A used car dealer who was jailed 11 years ago for selling clocked vehicles must pay an extra £146,000 in assets on top of £154,000 he was originally ordered to hand over.
Akif Rashid Butt, of Pudsey in West Yorkshire, bought cars with high mileages, had their odometers tampered with to show a much lower mileage, then sold the vehicles at higher prices to unwitting customers, reported the Bradford Telegraph & Argus.
He was first arrested in 2006, after an investigation by West Yorkshire trading standards into the dealership he ran in Leeds Road, Shipley, that had traded as Cars R Us. It was found he had clocked vehicles between May and September 2005.
In 2009, Butt admitted 15 charges concerning a dozen vehicles that had been clocked. As well as being jailed for six months, he was made the subject of a confiscation order.
It was calculated by the Assets Recovery Agency that he’d illegally benefited to the tune of £890,471.80.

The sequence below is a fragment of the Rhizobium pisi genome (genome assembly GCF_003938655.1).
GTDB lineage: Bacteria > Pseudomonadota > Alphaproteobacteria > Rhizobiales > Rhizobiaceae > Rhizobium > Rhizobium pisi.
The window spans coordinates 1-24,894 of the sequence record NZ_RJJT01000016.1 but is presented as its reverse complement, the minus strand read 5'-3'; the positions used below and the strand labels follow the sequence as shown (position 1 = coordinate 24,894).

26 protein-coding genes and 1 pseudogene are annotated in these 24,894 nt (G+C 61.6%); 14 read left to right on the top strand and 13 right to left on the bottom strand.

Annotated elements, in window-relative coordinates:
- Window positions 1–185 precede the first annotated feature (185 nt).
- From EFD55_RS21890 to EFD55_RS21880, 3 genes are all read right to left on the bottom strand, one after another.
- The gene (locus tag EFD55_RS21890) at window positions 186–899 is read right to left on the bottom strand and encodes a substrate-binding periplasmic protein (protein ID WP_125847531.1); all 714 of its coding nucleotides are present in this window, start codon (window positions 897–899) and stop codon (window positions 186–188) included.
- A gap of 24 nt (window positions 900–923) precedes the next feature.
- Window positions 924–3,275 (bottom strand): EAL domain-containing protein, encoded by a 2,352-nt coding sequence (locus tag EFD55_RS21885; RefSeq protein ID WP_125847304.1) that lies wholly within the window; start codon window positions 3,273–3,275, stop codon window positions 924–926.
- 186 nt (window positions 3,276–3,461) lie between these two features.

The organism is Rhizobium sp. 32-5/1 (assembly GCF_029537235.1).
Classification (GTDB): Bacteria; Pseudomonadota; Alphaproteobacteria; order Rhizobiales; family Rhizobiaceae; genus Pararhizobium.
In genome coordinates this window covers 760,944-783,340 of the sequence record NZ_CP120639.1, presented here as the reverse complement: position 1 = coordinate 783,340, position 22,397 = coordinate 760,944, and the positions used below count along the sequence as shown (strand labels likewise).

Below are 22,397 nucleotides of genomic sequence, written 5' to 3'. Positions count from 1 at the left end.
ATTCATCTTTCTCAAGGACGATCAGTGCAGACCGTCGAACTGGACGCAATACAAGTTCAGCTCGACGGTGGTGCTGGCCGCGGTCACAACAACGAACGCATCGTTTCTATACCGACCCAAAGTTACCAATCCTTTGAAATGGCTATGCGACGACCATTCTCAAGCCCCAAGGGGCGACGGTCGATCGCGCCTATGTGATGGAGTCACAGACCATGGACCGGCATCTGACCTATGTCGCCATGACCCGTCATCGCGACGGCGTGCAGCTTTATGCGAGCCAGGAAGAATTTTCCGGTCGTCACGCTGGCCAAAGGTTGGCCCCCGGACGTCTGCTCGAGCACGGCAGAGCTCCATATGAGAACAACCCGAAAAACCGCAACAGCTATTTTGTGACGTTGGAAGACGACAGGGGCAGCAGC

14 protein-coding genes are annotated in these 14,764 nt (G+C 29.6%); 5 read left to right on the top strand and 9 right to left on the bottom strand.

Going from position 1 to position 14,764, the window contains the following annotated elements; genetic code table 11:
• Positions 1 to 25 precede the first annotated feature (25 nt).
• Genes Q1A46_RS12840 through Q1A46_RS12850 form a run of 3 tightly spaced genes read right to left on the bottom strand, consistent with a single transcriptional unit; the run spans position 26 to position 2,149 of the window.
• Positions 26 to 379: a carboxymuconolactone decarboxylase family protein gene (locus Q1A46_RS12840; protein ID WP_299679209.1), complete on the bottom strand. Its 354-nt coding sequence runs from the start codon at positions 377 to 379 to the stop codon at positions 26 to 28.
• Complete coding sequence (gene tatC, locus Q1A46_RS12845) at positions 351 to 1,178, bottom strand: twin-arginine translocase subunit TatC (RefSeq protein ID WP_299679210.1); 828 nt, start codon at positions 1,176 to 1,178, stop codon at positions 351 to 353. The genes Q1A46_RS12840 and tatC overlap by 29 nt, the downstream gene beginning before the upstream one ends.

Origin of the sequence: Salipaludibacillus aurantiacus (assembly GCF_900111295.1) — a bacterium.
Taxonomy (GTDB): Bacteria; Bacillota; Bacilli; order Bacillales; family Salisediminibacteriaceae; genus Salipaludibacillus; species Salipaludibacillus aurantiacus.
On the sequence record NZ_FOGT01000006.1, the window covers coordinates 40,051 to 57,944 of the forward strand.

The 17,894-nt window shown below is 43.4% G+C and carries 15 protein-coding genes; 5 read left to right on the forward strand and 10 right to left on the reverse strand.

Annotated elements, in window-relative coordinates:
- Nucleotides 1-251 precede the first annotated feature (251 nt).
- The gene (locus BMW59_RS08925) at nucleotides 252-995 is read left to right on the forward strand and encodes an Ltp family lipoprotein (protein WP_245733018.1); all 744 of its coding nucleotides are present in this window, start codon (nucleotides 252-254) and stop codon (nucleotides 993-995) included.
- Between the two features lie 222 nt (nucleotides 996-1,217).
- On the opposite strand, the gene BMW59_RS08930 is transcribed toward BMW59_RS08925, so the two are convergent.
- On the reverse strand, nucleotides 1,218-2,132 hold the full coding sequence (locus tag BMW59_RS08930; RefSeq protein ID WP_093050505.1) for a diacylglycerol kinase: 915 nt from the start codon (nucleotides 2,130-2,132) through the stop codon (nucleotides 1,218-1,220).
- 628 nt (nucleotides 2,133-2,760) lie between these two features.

However, he was only ordered to pay £154,000 of that, with the figure based on what he had available in assets over three properties plus £5,000 in a bank account.
The full amount was paid by October the following year. But the National Crime Agency’s Asset Confiscation Enforcement unit subsequently found the original payment was made with other funds and Butt still had assets that were retained.
Butt, who is now 52, appeared at Bradford Crown Court, pictured, last Friday (Nov 13), where he agreed that the 2009 order should be raised to £300,000, said the Telegraph & Argus.
He must now come up with the £146,000 difference within three months or go back to jail for two and a quarter years.
After the hearing, National Crime Agency head of asset denial Andy Lewis was quoted as saying: ‘Over 10 years had passed since Mr Butt was served his initial confiscation order, and it’s likely he thought that he had got away with retaining assets subject of the original confiscation order.
‘This should serve as a reminder to criminals that there is a debt to be paid for criminal activity, and the NCA are relentless in their pursuit of criminal assets.’